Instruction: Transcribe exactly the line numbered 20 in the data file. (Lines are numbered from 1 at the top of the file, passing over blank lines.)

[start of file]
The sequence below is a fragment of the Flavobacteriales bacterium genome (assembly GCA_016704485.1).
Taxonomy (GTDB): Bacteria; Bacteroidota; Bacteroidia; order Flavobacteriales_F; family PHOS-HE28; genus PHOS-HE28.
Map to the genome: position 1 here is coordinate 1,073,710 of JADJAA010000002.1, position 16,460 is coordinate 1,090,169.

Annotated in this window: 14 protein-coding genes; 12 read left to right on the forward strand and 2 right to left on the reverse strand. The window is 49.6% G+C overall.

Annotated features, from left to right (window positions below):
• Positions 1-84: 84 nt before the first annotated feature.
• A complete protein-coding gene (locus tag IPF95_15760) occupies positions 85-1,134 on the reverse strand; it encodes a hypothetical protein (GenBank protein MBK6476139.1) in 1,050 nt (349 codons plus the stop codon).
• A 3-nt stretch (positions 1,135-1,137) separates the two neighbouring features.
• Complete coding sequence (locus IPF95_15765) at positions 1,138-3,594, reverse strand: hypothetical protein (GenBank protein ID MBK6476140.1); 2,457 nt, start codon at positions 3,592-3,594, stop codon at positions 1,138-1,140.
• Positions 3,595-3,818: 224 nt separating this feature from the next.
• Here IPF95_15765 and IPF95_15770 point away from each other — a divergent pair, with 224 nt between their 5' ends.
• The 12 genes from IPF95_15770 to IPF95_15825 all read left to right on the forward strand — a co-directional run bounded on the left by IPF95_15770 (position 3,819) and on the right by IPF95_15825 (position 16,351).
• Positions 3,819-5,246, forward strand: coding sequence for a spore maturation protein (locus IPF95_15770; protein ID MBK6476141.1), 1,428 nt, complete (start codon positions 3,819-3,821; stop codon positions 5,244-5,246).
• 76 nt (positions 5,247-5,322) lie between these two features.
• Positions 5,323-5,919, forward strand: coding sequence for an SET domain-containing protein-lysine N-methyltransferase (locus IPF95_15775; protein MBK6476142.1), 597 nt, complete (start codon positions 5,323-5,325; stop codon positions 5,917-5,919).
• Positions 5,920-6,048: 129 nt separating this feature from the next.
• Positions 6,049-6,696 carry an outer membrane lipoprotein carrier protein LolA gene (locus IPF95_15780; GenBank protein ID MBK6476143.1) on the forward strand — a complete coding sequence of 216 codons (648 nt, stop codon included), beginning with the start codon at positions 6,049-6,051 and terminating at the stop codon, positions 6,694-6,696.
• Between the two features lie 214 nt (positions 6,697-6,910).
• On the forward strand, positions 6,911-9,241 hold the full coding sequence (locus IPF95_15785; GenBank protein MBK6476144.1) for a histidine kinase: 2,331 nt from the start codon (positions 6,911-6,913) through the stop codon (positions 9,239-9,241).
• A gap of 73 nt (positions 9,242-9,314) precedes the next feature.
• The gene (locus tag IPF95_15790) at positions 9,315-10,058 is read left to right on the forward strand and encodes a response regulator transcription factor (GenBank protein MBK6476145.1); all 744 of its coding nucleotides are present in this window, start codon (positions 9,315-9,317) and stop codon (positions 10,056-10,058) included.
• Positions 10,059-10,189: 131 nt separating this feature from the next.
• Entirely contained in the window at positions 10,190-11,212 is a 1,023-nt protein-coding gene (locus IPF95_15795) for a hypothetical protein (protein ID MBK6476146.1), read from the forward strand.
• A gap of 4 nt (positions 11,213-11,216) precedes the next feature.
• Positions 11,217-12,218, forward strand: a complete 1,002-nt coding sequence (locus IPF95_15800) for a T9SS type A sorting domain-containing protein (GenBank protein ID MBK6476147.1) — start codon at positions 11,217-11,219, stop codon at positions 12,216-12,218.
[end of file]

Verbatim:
• A gap of 73 nt (positions 9,242-9,314) precedes the next feature.